1:30 in the morning, not a snooze in sight…

First let me just say, if you don’t recognize the reference of the title of this blog, we can’t be friends. Or even acquaintances. In fact, you can’t even follow my blog anymore.

Just kidding, here’s a link.

Now that we’re all caught up and you have been sufficiently educated on one of the greatest songs. Like, ever. And that “lightning” is actually spelled “ligntnin”…

Prepare yourselves because this is liable to be a long post. Or leave, I mean, whatever. I promise there will be tidbits of knowledge and advice along the way. (Or is that just a ploy to get you to read my blog? Will we ever know? Probably.)

The last post I wrote was on my birthday, which was August 11th, so some could say I’ve been slacking a bit. They would be right. So to catch you up, for your convenience, here’s a numerical list of things I’ve learned in the time we’ve spent apart.

*Takes 10 minutes to listen to covers of The Thunder Rolls*

  1. Being pregnant is hard. It’s hard 7 years after your first child, it’s hard at almost 30, and it’s especially hard at 1:30 in the morning when you’re so tired and irritated from being so tired that you can’t even think straight, and also have to pee 48 times.
  2. More seriously, I’m learning just how often God closes doors lately. Sometimes He does it so cleverly that I don’t even know it’s happening. Which, I guess could be in part due to pregnancy brain, since I literally forget EVERYTHING right now, but I’m going to let Him take the credit He truly deserves.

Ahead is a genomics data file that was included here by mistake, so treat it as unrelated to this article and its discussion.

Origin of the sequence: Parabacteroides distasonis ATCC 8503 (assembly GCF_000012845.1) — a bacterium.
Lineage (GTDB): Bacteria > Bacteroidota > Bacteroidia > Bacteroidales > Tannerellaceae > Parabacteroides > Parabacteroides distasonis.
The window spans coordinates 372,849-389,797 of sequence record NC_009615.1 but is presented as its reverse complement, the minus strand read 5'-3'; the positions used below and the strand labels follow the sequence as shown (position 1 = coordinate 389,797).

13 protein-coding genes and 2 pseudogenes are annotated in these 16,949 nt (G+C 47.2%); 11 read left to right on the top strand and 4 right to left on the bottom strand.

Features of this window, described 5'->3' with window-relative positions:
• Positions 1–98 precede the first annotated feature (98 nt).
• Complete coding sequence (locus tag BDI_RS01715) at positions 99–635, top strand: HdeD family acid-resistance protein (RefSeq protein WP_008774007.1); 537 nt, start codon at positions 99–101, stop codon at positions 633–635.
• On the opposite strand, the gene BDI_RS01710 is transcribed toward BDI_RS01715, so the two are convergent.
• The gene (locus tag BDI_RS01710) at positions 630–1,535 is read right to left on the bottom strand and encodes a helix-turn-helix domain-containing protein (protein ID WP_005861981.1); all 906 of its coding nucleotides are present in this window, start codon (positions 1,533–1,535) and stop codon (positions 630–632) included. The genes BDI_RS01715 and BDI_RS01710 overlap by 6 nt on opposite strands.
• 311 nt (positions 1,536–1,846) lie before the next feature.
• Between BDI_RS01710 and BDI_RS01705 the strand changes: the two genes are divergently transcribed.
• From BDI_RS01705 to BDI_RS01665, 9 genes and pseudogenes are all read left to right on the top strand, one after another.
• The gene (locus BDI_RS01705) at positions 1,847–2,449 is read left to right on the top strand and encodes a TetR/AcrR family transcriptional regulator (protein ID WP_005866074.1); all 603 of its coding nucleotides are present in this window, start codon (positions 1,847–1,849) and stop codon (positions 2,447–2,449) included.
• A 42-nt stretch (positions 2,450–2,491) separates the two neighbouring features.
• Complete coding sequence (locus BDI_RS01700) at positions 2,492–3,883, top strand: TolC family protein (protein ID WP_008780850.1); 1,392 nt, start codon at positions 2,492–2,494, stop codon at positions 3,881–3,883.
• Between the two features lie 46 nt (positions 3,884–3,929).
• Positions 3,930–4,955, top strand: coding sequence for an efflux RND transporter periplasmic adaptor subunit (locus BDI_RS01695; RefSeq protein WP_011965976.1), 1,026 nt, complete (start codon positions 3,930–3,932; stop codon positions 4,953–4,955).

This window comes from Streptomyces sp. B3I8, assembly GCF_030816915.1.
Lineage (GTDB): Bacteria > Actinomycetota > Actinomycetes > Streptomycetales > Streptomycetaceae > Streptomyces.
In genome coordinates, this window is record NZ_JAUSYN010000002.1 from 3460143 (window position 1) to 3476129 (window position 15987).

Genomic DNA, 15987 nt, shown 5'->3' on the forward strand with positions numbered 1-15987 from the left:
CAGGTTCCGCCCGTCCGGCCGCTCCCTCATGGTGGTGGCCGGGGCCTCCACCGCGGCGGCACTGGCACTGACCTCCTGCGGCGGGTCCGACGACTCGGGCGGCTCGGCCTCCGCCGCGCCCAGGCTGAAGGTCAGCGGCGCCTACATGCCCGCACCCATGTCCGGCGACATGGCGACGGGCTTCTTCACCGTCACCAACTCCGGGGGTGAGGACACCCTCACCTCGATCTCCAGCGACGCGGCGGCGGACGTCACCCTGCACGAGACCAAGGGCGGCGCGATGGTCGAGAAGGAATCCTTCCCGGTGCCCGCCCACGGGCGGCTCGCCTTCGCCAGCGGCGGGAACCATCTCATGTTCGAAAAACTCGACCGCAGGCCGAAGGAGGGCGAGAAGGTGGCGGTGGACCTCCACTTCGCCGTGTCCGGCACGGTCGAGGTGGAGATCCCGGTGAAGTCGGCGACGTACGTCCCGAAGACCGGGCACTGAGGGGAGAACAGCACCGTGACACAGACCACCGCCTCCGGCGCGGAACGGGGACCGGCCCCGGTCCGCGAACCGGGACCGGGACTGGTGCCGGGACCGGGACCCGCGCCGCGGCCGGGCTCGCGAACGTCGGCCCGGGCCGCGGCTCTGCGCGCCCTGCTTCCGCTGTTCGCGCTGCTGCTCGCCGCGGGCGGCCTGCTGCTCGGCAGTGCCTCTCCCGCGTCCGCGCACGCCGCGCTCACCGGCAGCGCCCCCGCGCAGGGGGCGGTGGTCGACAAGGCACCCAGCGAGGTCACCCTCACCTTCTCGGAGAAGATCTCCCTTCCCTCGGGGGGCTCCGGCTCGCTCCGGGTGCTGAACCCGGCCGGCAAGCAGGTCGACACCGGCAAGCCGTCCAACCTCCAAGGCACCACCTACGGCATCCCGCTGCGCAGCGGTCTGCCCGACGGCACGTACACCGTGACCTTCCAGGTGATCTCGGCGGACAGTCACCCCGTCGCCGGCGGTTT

3. I’ve come to terms with certain aspects of my life that may not work out the way I always thought they would. Most of you know about my journey to mental health and the clinic I went to in Chicago. What you may not know is what exactly I went there for. Yes, the anxiety, the depression, the ptsd – all very vague “illnesses” that didn’t answer any real questions. Before attending Meier Clinic, I had seen just about every counselor in our small town, and one even 45 minutes away since I was 17. Along the way I was “diagnosed” the usual anxiety disorder and chronic depression at first, but as I dove deeper into my past and opened up, the diagnosis began to include avoidant personality disorder, mania, dissociative disorders, and post traumatic stress disorder. But why? Nearly 12 years of letting my guard down over and over to strangers claiming the wanted to help and I had NO answers. There had been assault, there had been breaches of physical security as early as 14 years old, and there had been relationships that to this day I still find myself looking over my shoulder and replaying situations in my head. There are scars that have never healed. All of these things spilled over into my adult life. ALL of these things have caused every relationship I’ve been in to fail, although not always just by my hand, but still I continually found myself back in relationships, craving that companionship, only to watch them fall to pieces. That being due to my lack of trust, my fears and issues with intimacy, my paranoia, my up & down mood swings, my reaction to those mood swings, my dependency of things I knew weren’t good for me but soften the blow of life, my fear of vulnerability and the wall I put up when things became too much, and my past. I’m finally figuring out after 12 very long years that this could very well be something I deal with my whole life and may never completely work through, and I have to trust God enough to accept that that may have to be okay. I have to believe He knows my heart and has my best interest at His. I have to find peace. I have to focus on what really matters, which is myself and my children.